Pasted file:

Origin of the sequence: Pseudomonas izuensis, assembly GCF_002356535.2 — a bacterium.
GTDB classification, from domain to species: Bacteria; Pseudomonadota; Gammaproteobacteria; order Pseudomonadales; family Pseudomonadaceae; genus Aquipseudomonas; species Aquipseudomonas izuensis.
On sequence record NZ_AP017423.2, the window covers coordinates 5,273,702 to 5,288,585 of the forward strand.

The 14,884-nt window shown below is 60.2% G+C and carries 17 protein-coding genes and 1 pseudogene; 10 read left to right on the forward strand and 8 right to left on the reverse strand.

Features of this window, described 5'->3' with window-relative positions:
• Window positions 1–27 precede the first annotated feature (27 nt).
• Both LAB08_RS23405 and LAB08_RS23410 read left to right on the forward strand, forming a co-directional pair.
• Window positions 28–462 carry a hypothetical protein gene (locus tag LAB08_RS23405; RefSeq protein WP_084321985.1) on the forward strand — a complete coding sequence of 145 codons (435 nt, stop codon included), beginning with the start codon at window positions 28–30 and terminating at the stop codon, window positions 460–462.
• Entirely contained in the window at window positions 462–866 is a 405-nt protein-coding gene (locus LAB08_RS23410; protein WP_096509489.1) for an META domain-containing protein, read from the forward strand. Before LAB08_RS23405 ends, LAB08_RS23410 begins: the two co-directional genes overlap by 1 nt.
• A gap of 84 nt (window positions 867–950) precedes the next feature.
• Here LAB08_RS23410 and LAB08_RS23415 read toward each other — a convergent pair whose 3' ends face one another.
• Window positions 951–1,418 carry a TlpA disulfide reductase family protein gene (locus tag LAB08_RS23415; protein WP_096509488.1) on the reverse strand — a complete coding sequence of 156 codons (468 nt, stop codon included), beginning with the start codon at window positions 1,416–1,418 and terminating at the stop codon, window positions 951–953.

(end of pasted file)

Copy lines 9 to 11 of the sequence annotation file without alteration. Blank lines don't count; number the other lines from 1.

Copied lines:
• Entirely contained in the window at window positions 462–866 is a 405-nt protein-coding gene (locus LAB08_RS23410; protein WP_096509489.1) for an META domain-containing protein, read from the forward strand. Before LAB08_RS23405 ends, LAB08_RS23410 begins: the two co-directional genes overlap by 1 nt.
• A gap of 84 nt (window positions 867–950) precedes the next feature.
• Here LAB08_RS23410 and LAB08_RS23415 read toward each other — a convergent pair whose 3' ends face one another.